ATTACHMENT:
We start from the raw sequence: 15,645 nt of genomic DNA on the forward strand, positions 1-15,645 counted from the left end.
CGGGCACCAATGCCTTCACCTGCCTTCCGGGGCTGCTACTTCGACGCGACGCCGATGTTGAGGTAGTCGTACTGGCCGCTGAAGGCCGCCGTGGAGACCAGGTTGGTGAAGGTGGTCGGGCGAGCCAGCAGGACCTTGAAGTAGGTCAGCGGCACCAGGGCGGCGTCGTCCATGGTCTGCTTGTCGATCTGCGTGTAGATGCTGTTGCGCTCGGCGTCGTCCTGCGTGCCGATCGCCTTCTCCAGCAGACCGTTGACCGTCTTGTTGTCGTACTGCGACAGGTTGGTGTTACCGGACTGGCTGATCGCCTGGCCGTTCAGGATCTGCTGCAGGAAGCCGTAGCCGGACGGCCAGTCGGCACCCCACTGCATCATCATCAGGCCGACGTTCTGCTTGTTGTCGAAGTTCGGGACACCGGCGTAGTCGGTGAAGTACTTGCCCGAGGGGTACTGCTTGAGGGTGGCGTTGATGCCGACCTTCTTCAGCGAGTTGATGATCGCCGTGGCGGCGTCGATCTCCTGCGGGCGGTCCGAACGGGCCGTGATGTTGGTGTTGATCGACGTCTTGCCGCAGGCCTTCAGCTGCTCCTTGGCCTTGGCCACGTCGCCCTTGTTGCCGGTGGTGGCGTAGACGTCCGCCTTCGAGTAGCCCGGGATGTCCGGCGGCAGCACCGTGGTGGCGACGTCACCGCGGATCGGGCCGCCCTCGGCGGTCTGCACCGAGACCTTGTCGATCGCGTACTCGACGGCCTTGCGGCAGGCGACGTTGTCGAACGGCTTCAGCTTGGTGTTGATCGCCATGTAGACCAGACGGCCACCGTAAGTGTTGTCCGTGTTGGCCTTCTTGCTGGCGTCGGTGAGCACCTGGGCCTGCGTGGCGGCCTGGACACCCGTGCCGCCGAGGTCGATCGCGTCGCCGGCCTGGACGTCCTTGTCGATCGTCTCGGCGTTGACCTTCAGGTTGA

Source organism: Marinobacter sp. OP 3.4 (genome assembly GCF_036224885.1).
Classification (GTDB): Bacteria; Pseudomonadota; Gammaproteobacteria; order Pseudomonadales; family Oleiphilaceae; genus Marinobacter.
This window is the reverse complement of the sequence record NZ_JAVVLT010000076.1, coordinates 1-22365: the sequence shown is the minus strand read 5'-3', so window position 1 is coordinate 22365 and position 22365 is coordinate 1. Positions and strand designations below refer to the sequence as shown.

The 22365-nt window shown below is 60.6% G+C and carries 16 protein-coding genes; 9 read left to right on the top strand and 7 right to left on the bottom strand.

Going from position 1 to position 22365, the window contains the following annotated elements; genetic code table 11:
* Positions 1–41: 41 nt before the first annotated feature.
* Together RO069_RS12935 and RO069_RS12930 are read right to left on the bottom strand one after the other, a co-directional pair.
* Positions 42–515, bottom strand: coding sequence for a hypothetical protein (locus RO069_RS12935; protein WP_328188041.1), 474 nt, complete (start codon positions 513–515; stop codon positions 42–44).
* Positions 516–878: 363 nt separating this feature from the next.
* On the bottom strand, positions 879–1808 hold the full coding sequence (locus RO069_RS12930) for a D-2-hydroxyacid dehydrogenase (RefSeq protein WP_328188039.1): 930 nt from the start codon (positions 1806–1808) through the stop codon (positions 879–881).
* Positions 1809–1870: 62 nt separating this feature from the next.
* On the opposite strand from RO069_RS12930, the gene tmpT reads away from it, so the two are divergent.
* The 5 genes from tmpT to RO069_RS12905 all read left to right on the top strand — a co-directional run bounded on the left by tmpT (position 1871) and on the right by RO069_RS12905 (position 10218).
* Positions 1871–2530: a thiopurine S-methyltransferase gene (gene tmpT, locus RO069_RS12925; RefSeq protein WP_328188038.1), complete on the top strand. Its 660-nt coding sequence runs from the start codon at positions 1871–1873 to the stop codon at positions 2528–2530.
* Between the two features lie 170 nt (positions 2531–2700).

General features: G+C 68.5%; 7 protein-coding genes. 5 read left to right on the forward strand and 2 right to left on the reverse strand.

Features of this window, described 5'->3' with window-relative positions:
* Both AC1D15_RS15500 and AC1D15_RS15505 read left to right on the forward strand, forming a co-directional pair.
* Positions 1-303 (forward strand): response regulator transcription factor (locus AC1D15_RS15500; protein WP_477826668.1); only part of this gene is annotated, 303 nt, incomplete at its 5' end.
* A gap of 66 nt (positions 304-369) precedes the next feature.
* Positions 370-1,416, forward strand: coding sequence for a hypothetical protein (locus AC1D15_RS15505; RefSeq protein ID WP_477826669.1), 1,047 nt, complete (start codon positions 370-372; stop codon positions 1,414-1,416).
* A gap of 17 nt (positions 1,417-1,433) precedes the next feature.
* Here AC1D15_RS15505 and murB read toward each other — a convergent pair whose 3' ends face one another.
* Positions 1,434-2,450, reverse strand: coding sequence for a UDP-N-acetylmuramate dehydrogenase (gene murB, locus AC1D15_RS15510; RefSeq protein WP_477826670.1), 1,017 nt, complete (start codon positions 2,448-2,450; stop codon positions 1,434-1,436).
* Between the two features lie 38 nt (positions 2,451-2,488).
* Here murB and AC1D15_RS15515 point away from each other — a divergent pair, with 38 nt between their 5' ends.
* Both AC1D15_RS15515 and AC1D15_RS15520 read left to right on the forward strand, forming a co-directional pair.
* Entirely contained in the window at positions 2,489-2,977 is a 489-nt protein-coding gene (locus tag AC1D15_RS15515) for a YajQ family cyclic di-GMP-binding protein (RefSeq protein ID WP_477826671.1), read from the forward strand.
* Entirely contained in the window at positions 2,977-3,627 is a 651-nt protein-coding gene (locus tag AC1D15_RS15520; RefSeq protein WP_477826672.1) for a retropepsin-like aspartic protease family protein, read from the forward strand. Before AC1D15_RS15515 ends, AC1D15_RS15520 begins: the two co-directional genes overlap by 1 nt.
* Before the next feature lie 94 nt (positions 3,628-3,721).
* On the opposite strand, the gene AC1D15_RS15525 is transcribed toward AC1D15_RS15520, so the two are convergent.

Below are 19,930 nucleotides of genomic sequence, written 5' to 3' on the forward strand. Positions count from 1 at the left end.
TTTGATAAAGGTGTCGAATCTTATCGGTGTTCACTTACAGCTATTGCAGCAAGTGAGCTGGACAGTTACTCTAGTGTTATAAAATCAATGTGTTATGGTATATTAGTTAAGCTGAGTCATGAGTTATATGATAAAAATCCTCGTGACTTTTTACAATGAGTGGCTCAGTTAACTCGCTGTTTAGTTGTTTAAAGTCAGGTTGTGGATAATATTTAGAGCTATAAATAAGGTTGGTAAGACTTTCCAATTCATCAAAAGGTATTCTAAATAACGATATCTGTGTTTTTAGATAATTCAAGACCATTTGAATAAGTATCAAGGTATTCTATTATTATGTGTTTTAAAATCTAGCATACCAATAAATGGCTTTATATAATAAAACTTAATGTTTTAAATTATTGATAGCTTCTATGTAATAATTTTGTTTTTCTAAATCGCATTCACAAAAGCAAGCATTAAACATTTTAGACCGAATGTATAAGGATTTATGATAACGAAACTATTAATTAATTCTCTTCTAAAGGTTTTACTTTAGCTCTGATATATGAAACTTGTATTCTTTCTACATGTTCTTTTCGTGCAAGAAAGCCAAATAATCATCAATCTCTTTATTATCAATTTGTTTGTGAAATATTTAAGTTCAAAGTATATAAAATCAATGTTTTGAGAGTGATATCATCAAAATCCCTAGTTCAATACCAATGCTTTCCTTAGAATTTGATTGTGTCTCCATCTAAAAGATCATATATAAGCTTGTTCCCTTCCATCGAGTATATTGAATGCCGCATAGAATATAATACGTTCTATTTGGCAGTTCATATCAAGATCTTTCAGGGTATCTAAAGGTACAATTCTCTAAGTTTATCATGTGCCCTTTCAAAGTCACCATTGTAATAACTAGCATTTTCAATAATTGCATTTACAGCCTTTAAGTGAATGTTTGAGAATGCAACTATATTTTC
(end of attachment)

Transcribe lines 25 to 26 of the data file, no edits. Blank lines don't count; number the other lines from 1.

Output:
* Here AC1D15_RS15505 and murB read toward each other — a convergent pair whose 3' ends face one another.
* Positions 1,434-2,450, reverse strand: coding sequence for a UDP-N-acetylmuramate dehydrogenase (gene murB, locus AC1D15_RS15510; RefSeq protein WP_477826670.1), 1,017 nt, complete (start codon positions 2,448-2,450; stop codon positions 1,434-1,436).